What are people who read tea leaves called? Taylor’s profession is formally known as tasseography or tasseomancy — terms derived from the French tasse, for cup, and the Greek suffix graph, for writing, or mancy, for divination. Practitioners look for insights by examining the patterns created by loose tea leaves left over after a cup has been drained.
Who invented reading tea leaves? It’s believed the Romani were the ones who facilitated the spread of tasseomancy through parlors, coffeehouses, tea rooms, and even through door-to-door readings. By the mid-1800s Romani offering tasseomancy readings could be found throughout Europe.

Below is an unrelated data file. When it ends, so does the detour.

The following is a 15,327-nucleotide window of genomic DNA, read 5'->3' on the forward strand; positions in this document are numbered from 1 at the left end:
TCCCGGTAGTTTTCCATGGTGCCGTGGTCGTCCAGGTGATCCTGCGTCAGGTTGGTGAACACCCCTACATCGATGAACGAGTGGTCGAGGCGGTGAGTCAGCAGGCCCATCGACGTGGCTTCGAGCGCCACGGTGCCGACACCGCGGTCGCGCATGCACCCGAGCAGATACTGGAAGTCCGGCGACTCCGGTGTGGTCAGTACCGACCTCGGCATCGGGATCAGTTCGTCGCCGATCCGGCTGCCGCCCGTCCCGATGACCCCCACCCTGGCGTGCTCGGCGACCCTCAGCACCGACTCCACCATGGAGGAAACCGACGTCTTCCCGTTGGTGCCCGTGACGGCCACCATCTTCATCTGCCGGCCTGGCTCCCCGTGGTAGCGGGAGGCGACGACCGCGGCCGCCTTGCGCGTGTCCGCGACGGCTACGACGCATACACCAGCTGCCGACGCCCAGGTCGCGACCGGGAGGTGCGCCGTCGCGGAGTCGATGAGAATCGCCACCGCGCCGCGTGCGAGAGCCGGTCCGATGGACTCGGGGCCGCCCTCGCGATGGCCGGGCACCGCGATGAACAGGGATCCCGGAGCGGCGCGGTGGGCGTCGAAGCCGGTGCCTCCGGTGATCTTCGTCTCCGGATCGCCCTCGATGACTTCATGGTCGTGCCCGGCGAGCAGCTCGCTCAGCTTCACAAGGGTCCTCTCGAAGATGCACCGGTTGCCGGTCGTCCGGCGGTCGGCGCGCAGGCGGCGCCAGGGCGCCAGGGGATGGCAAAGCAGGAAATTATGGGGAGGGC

Why do people read tea leaves? Tea leaves are also used as a divination tool to explore the past, present, and future. Tasseography (also known as tasseomancy) is the art of identifying symbols and interpreting messages found in the shapes and configurations of tea leaves.
Do Chinese people read tea leaves? Tea leaf reading is a tradition that likely began soon after the discovery of tea by Chinese Emperor Shen Nun in 2737 BC.